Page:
The Power Up (aka the “Muscle Up”) is an advanced climbing technique that is is one of the most difficult and rewarding challenges in the MovNat curriculum.* Many people struggle with this movement, including very fit athletes, not only because it requires a relatively high degree of conditioning, but significant skill as well. But with proper training and the right progressions, many people can work up to this complex movement.
Apart from the practical benefit of being able to rapidly climb on top of a horizontal surface (e.g. tree branch, pull-up bar, fence, cliff, etc.), the Power Up also delivers many physiological benefits when it is performed properly. By practicing this movement and the many progressions leading up to it, you can expect significant improvements to your strength and conditioning, particularly in the muscles of the arms, shoulders, back, and core. But remember, when done correctly and efficiently, the Power Up is actually a full body movement which requires not only strength and power (particularly pushing/pulling power and core strength), but also coordination (e.g. sequence & timing), the proper use of tension and relaxation, and mindfulness.
We designed the following 10-step plan to help you learn the key technical components of the movement, but also so you can safely and progressively develop the specific conditioning required for this technique.
- Assisted Squat Get Ups – 5 easy reps
- Dead Hang – 30 seconds
- Horizontal Foot Pinch – feet to surface 2x
- Pull Up (Negative Only) – 5 slow reps
- Pull Ups – 5 easy reps
- Explosive Pull Ups – 3 reps
- Power Up (Negative Only) – 5 slow reps
- Power Up, Starting at the Top – 1 rep
- Swinging to Power Up – 5 reps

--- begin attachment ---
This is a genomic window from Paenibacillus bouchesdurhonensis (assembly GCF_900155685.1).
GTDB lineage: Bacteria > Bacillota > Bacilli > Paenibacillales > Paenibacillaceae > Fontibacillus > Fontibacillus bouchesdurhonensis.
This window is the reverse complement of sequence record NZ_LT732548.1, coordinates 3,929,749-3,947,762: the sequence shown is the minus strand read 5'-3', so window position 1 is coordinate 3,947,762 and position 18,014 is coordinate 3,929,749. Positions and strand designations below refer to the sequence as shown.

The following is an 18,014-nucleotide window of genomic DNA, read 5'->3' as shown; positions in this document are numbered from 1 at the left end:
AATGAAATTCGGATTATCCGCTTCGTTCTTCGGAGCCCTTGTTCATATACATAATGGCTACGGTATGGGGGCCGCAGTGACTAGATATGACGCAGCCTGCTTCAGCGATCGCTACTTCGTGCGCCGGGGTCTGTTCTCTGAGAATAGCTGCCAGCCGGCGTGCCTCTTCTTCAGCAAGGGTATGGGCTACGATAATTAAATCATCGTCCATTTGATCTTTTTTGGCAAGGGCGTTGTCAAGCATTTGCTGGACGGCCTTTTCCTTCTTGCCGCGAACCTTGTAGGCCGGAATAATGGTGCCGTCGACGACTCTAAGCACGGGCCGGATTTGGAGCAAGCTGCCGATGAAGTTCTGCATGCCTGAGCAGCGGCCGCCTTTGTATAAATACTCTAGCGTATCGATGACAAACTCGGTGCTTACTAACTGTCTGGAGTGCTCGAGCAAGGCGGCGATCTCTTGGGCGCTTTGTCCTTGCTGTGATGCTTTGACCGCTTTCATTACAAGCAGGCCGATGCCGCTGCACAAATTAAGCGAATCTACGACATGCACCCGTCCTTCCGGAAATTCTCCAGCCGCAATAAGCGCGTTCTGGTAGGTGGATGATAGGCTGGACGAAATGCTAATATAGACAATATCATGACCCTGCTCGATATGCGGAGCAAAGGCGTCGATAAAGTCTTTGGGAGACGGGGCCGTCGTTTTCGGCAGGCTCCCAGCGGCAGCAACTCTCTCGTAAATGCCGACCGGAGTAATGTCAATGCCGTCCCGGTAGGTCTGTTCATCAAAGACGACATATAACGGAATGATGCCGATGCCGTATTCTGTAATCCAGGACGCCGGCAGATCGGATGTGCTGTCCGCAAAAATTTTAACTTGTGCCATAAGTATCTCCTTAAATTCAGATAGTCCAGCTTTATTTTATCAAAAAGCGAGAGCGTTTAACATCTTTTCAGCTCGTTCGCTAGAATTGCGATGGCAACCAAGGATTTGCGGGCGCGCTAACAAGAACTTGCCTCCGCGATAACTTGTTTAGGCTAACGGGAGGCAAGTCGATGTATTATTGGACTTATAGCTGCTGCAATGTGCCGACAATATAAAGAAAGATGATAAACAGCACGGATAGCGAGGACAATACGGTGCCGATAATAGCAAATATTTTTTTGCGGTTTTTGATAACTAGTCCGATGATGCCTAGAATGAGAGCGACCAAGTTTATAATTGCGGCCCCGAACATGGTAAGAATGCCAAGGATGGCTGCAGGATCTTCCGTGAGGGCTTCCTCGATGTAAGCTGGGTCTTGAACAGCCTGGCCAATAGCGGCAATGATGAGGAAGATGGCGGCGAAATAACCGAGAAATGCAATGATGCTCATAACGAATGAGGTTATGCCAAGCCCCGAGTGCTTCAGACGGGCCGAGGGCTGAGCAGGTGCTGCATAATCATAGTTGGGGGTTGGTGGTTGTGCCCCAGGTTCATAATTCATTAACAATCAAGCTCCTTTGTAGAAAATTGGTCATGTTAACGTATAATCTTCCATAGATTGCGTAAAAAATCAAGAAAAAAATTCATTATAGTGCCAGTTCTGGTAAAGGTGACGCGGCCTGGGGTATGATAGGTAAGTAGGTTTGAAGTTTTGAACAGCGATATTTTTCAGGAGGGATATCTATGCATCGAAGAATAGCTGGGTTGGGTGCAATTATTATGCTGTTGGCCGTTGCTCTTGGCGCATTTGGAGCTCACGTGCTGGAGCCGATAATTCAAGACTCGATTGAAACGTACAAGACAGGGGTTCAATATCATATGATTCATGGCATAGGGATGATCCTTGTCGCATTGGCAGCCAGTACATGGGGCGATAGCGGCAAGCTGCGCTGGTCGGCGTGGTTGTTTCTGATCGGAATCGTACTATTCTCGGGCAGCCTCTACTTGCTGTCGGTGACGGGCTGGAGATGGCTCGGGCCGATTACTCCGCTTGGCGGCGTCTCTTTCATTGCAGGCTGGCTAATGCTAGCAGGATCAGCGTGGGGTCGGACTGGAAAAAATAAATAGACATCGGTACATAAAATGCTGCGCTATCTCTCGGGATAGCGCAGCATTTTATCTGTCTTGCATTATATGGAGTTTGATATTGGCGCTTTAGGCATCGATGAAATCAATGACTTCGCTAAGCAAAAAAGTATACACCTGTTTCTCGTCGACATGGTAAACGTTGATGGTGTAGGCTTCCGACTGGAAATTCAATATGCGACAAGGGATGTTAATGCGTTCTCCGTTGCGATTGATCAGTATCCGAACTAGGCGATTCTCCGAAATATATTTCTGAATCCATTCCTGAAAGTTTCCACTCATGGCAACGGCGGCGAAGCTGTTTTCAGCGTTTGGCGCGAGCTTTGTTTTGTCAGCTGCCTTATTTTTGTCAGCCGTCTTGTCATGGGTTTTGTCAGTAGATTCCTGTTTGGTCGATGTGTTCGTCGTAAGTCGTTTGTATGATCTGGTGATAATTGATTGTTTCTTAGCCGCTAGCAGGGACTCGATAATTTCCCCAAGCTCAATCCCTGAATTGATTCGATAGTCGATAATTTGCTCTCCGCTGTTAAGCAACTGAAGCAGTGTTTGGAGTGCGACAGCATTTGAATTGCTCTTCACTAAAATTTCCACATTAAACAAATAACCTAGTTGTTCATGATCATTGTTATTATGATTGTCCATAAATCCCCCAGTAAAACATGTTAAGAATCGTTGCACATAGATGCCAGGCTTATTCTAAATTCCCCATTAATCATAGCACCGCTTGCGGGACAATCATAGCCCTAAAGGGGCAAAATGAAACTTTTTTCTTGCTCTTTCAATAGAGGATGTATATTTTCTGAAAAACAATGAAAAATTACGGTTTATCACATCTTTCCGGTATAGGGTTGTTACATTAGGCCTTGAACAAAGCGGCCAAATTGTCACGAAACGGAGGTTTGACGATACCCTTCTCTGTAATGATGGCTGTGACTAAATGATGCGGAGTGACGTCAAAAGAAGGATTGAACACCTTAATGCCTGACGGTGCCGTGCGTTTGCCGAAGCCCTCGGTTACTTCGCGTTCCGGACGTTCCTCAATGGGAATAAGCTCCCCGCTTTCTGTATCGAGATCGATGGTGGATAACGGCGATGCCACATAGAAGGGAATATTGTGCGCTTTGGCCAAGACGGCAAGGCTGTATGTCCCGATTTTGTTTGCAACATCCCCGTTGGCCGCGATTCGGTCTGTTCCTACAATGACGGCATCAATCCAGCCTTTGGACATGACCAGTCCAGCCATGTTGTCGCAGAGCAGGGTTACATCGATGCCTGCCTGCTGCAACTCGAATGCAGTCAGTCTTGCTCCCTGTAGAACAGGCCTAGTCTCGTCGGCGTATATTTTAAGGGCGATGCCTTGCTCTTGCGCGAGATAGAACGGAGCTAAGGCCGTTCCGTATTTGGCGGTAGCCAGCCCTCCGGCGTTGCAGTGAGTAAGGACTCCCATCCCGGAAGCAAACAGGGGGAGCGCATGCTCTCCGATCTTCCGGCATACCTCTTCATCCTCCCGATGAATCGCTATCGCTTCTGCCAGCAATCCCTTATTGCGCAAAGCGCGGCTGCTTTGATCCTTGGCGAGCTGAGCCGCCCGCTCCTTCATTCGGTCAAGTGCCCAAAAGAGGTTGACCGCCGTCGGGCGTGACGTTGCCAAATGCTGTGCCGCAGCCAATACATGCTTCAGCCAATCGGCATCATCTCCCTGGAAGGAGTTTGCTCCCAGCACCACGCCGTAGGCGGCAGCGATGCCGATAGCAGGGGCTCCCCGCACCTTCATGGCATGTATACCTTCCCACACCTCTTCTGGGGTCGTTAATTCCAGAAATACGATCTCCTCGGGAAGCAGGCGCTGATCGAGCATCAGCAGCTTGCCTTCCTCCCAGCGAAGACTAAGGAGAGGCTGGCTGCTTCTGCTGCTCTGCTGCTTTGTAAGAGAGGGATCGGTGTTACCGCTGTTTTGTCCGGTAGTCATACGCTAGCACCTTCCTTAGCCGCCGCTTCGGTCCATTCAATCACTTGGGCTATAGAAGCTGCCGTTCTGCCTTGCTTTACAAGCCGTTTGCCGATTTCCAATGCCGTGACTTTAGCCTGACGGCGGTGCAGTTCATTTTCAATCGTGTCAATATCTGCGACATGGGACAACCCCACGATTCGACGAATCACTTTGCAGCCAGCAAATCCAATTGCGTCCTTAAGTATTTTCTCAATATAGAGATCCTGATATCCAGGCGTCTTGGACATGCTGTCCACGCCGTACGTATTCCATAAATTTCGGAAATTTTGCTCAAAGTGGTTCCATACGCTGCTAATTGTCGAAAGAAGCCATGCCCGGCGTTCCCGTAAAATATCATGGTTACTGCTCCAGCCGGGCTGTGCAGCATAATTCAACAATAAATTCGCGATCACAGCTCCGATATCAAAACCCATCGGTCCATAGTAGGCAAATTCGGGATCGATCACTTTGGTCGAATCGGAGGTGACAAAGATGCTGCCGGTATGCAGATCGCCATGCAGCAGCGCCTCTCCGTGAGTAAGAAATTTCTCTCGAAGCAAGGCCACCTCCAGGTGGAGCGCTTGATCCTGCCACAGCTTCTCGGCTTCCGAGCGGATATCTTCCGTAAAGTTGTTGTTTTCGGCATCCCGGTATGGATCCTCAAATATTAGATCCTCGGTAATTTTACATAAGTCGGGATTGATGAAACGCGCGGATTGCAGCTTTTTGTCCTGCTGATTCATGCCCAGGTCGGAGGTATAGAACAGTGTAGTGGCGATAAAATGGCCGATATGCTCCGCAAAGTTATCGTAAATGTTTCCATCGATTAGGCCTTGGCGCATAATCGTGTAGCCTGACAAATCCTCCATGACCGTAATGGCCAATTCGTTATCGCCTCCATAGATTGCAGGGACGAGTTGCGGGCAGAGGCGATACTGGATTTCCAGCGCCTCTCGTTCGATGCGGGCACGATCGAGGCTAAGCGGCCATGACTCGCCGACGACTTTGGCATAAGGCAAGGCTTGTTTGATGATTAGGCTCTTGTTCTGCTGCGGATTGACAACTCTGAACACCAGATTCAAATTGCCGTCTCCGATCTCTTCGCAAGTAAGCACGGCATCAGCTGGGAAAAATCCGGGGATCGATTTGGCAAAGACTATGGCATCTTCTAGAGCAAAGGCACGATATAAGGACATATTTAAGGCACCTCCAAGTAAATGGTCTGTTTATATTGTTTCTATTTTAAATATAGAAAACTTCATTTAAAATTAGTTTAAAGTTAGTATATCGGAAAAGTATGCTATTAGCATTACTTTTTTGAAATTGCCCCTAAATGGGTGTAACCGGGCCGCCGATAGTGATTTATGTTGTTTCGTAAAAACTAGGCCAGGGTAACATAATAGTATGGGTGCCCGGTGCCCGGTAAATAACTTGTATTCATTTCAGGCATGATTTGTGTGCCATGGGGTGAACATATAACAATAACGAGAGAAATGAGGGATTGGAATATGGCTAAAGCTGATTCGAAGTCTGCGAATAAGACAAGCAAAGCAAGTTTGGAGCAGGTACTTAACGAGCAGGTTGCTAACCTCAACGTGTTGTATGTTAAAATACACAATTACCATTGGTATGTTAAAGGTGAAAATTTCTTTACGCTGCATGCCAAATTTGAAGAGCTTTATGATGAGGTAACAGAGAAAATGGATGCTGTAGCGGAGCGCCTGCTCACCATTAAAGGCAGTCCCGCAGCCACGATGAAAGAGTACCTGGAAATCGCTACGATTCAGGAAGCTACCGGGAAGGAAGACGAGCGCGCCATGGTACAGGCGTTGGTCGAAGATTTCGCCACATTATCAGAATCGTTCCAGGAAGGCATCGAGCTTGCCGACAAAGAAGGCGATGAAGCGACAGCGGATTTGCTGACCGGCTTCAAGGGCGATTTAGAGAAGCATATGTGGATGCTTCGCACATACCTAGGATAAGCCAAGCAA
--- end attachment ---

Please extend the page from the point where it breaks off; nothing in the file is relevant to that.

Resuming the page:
- Dead Start Power Up – 1 rep
- Open Hand Power Up – 1 rep
While it’s true that the Power Up requires a high degree of skill and conditioning, here at MovNat, we believe this movement is within reach of most people who follow a progressive approach to Natural Movement over the long term. So, the Power Up is not some unattainable movement reserved for the “elites.” However, for most people, especially those with less upper body strength and/or muscle mass, this movement does not come easily. And trying to rush the process increases the likelihood of injuring yourself either from a failed attempt, or an overuse injury.
So, if you decide to pursue this goal, respect the process and earn each movement progression before moving onto the next one.
Real world fitness that is both practical and adaptable requires a wide spectrum of movement skills, strength, and other physical conditioning, mental qualities. That’s what Natural Movement is all about. If you want help working up to high-skill movements like the Power Up, we recommend starting with the basics to lay a proper foundation from the ground up. Your best bet would be signing up for a MovNat Level 1 Certification and working your way through Levels 2 and 3. Or, you can get started at home with our MovNat Level 1 Fundamentals e-course.
*The Power Up is covered in the MovNat Level 3 Certification.